Judy Murray hails 'rebirth' of son Andy following first title in Antwerp since hip resurfacing injury

Three-time Grand Slam winner Murray has been selected for Britain's Davis Cup squad after beating Stan Wawrinka to win his first tournament since 2017 at the European Open.

Agence France-Presse October 23, 2019 21:25:47 IST
Judy Murray hails 'rebirth' of son Andy following first title in Antwerp since hip resurfacing injury
  • Murray played only his sixth singles event since returning from a hip resurfacing operation in January

  • The Scotsman has climbed 116 places to 127 following his win in Belgium.

  • Madrid hosts the inaugural Davis Cup finals between 18-24 November with Britain in a group with Australia and Kazakhstan.

Milan: Judy Murray has hailed son Andy's stunning comeback from hip surgery to win his first title in more than two years in Antwerp as "a rebirth" for the former world number one.

"If he is well, Andy is capable of anything," Judy Murray said of his return in an interview with Italian daily newspaper Gazzetta Dello Sport on Wednesday.

Judy Murray hails rebirth of son Andy following first title in Antwerp since hip resurfacing injury

Andy Murray poses with the winner's trophy at the European Open 2019 in Antwerp. AP

"In a few days Andy and Kim's third child should arrive," she continued.

"We'll all go to London, great-grandmother included, to celebrate all the events at once. After all, it's also a rebirth for Andy."

Three-time Grand Slam winner Murray has been selected for Britain's Davis Cup squad after beating Stan Wawrinka to win his first tournament since 2017 at the European Open.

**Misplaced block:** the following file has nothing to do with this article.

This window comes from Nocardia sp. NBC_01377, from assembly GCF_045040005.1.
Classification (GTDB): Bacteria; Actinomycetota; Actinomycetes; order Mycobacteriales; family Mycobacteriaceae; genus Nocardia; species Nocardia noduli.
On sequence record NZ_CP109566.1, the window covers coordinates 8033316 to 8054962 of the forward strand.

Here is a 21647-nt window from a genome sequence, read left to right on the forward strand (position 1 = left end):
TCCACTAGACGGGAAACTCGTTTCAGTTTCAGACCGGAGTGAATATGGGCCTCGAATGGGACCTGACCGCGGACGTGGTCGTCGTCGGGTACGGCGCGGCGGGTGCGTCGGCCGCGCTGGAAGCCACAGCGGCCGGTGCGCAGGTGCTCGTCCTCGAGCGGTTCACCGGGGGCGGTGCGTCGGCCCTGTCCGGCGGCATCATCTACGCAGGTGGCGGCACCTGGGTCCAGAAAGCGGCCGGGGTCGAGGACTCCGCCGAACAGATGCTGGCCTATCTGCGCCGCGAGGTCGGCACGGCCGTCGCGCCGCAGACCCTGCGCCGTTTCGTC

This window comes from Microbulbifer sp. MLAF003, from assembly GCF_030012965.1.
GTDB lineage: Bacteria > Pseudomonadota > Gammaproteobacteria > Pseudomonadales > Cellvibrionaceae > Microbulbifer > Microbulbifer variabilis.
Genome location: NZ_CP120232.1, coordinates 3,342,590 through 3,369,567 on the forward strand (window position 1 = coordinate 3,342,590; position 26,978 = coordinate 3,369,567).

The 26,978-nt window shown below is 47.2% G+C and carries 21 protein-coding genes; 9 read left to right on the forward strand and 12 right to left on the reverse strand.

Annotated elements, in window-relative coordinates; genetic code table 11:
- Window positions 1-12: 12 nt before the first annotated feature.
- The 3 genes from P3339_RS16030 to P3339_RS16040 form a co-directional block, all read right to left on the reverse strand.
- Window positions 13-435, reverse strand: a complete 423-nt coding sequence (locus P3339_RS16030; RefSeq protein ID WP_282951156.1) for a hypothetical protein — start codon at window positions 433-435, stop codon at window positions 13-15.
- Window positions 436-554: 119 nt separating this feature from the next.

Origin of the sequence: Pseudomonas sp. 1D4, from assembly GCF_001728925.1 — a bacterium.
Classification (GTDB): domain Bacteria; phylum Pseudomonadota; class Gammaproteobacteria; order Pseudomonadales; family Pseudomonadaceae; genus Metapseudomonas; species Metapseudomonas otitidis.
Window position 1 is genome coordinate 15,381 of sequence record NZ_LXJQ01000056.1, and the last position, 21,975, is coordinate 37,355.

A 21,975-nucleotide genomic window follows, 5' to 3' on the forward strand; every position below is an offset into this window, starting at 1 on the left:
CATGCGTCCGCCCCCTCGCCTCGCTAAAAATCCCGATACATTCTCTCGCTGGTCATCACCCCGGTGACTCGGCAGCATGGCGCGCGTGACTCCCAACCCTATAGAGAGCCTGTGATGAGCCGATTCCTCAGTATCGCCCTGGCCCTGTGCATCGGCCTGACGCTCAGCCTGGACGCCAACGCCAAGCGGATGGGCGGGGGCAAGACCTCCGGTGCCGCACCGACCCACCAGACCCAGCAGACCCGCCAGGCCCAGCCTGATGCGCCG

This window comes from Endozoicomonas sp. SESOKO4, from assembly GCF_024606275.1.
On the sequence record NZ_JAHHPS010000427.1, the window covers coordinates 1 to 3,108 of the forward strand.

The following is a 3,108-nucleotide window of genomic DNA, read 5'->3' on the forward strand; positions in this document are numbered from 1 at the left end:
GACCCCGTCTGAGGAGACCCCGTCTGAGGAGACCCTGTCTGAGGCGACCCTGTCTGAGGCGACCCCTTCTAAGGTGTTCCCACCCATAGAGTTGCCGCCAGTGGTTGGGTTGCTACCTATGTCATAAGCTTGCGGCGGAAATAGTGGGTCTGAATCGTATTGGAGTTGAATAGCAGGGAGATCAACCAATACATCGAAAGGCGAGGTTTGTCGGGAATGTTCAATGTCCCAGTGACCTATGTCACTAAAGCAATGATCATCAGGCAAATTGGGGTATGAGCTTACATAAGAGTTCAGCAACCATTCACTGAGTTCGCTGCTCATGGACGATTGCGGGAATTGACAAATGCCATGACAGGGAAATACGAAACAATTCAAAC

It was only the sixth singles event the 32-year-old has competed in since returning from a hip resurfacing operation in January.

"Seeing him suffer has broken my heart," she said.

"The victory on the court is really a great joy but the greatest triumph was seeing him play without pain and walk without needing crutches.

"There were times when he couldn't even put on his socks and tie his shoes. Playing tennis was the least of his problems."

The 60-year-old watched Sunday's victory at home.

"How did I celebrate? I opened a bottle of champagne and toasted his health in front of the TV.

"Then I sent him a voice message to tell him how happy and proud I was of him.

"I told him that this trophy is worth a lot. Because it's a victory of perseverance and resilience.

"Now he's fine, he has a wonderful family, he can look to the future without fear and pain at last.

"But he is such a warrior on court that I knew he would not give up."

The Scotsman has climbed 116 places to 127 following his win in Belgium.

Madrid hosts the inaugural Davis Cup finals between 18-24 November with Britain in a group with Australia and Kazakhstan.

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